Notice that this prayer has begun in a God-centered way.  How do we pray?  Most of us start w/ self-centered asking.

 

In the Bible, Daniel never rushed into prayer, but worshipped God first w/ adoration.  Jeremiah, despite his personal complexity, approached God w/ honor and reverence long before making his petitions.

 

I’m afraid we often reduce our prayer life to the level of rubbing a lamp to summon our heavenly genie, telling Him our wishes.

Prayer is talking…

 

B.    Prayer is asking.

v. 11        The pronouns now change.  It was “thy”, now it’s “us”, several times over.

 

We see we are to ask for daily needs, daily forgiveness, and daily strength and guidance.

 

We are created in God’s image, a 3 part being ourselves:  body, soul, and spirit…a trichotomy.  And these 3 daily requests meet the main needs in these 3 areas.  Our bodies have needs, our soul needs forgiveness, our spirits need strength and guidance.

 

I like the order of the 3…it’s unexpectedly backward.  You’d think it would start w/ the spiritual, but not so…rather, the physical.  Really, it makes good sense.  I need to stay alive, or my spirit cannot be helped, and it’s too late for my soul.  When a vagrant comes by, cold and hungry, like Jesus did, we minister first to their physical need, and then see what we can do for them spiritually.

 

Next is the soul, which is my emotional wellbeing.  I need cleansed from the guilt and power of sinfulness, and the defilement of the things of this world.  Then I can focus on my eternal, spiritual being.

 

Notice some things:

v. 11        It’s a daily request.  Every breath is a gift, every morsel of bread is His provision.  And He not only wants to meet our needs, but He also wants to be ASKED.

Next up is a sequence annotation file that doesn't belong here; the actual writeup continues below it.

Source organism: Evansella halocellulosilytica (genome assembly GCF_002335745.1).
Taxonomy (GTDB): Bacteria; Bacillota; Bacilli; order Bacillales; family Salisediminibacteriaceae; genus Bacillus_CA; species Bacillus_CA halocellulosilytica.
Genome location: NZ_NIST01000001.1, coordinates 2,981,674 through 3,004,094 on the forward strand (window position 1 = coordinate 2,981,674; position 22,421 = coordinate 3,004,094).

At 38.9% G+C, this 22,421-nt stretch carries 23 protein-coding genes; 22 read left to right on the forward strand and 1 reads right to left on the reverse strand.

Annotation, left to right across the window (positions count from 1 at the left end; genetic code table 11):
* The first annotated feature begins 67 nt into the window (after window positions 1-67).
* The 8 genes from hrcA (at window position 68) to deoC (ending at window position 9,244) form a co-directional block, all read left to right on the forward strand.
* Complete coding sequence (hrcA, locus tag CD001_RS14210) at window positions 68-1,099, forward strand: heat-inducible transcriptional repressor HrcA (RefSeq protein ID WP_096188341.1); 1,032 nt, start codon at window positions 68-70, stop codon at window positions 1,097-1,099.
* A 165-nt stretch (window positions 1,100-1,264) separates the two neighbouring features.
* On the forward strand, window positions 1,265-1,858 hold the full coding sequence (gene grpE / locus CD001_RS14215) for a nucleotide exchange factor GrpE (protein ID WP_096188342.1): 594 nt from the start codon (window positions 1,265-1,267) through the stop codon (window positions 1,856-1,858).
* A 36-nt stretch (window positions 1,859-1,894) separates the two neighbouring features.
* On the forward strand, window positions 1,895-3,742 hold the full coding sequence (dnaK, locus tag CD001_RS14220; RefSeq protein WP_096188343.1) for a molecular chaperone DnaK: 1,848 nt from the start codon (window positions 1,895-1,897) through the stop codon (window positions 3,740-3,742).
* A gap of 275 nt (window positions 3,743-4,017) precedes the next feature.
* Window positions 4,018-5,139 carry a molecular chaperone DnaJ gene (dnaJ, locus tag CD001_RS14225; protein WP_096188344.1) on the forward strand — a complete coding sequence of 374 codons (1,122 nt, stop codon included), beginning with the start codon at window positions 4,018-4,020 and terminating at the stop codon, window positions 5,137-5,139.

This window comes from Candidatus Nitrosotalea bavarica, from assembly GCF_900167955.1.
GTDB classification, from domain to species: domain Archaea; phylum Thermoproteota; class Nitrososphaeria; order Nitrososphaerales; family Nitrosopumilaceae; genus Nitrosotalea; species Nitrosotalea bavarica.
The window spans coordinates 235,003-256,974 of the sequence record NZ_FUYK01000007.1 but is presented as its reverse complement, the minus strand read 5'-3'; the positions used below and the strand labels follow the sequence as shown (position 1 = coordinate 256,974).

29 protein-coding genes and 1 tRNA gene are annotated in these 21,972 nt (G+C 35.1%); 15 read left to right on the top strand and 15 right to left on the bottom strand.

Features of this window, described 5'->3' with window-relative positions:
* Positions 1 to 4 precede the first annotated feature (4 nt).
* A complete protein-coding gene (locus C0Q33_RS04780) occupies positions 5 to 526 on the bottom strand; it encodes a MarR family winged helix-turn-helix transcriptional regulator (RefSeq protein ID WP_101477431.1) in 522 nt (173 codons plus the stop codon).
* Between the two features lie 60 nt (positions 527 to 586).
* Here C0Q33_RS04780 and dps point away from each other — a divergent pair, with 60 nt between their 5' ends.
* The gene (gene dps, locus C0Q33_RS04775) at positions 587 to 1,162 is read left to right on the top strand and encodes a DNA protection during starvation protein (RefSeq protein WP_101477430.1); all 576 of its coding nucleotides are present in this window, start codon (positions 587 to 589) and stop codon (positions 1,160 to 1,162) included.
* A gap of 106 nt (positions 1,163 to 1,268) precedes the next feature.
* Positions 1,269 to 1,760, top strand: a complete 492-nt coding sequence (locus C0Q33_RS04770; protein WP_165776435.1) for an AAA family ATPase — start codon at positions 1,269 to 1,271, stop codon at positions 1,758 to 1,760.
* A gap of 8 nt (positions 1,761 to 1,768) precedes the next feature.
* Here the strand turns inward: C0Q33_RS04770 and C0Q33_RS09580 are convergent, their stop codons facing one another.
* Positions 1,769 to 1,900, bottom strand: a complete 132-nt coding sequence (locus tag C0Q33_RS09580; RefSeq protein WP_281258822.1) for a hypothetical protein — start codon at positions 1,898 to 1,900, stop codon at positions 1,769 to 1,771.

I hope you pray before meals…though that should be the least of what makes up our true prayer life…it’s a great start.

Ill.—farmer went into city and stopped at a diner / teens made fun of him, how he looked, how he talked / sat down to eat, prayed first / that really got them mocking, “Hey, does everybody out on the farm bow their heads like that before they eat?” / he never looked up, just replied, “Nope, the hogs don’t.”

 

Also notice the brevity of it in v. 11…just 7 little words.  Our tendency is to let our physical needs dominate our prayer lives.  But the key is not getting hung up on it.  We need not beg God to meet our needs.  Greeds? 

 

Notice that this request comes BEFORE the request for forgiveness.  God doesn’t meet our needs because we deserve it.  He meets our needs because he unconditionally loves us, His children.  I am His child when I obey, and when I disobey.

 

For 40 years God met Israel’s daily needs in the wilderness, though lost in rebellion. 

 

Next is the request for daily forgiveness.  And it’s supposed to lead us to forgive others in the way we are forgiven…that is, whether they deserve it or not.  It’s a sure proof we truly got saved.

 

We need the forgiveness of salvation…a once all over bath, but we also need that daily footwashing as we go thru this life.

Ill.—Peter rebuked Jesus from washing his feet.  Then Jesus said, ok, but you’ll have no part of me.  Then Peter overreacted and said, well then, my head and hands.  Jesus said no, you’ve already had that, you just need a footwashing.

 

So, we’ve asked for physical needs, and our soul’s forgiveness…

 

v. 13        This is the prayer for daily strength and guidance.

 

Most of our prayer life is after the fact, trying to clean up what we’ve already done.  But even better is to be a problem preventer, not just a problem solver.

 

“Lord, keep me from going down the wrong path, and help me to have strength to say no to the devil, the world, and my own flesh!”

 

Prayer is talking, it’s asking, and finally…

 

C.    Prayer is praising.

v. 13b      The measure of how close we are to God is who we talk about most.  In this prayer, He is the object from beginning to end…and we are surrounded by Him as we ask for ourselves in the middle.  We have every right to ask, but that’s short and sweet…what God wants is the talking…just talking to Him…and He deserves our praising of Him.

 

Let’s go to prayer now…let’s pray about our prayer lives, and then as we pray in the future, let’s take these principles and apply them…putting the meat on these bones as God leads.